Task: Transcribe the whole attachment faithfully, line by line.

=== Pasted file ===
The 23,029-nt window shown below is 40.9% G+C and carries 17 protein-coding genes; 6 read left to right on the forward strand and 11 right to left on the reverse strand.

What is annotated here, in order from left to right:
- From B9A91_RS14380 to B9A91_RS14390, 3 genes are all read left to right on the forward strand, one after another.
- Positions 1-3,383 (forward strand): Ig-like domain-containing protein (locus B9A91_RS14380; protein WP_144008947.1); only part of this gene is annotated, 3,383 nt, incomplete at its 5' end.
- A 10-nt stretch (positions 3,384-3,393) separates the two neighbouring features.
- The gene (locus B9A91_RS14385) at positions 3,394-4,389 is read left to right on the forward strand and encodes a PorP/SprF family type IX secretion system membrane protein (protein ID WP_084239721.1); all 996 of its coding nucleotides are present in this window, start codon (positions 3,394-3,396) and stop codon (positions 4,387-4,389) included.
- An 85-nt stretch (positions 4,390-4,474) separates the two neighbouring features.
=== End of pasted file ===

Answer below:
The 23,029-nt window shown below is 40.9% G+C and carries 17 protein-coding genes; 6 read left to right on the forward strand and 11 right to left on the reverse strand.

What is annotated here, in order from left to right:
- From B9A91_RS14380 to B9A91_RS14390, 3 genes are all read left to right on the forward strand, one after another.
- Positions 1-3,383 (forward strand): Ig-like domain-containing protein (locus B9A91_RS14380; protein WP_144008947.1); only part of this gene is annotated, 3,383 nt, incomplete at its 5' end.
- A 10-nt stretch (positions 3,384-3,393) separates the two neighbouring features.
- The gene (locus B9A91_RS14385) at positions 3,394-4,389 is read left to right on the forward strand and encodes a PorP/SprF family type IX secretion system membrane protein (protein ID WP_084239721.1); all 996 of its coding nucleotides are present in this window, start codon (positions 3,394-3,396) and stop codon (positions 4,387-4,389) included.
- An 85-nt stretch (positions 4,390-4,474) separates the two neighbouring features.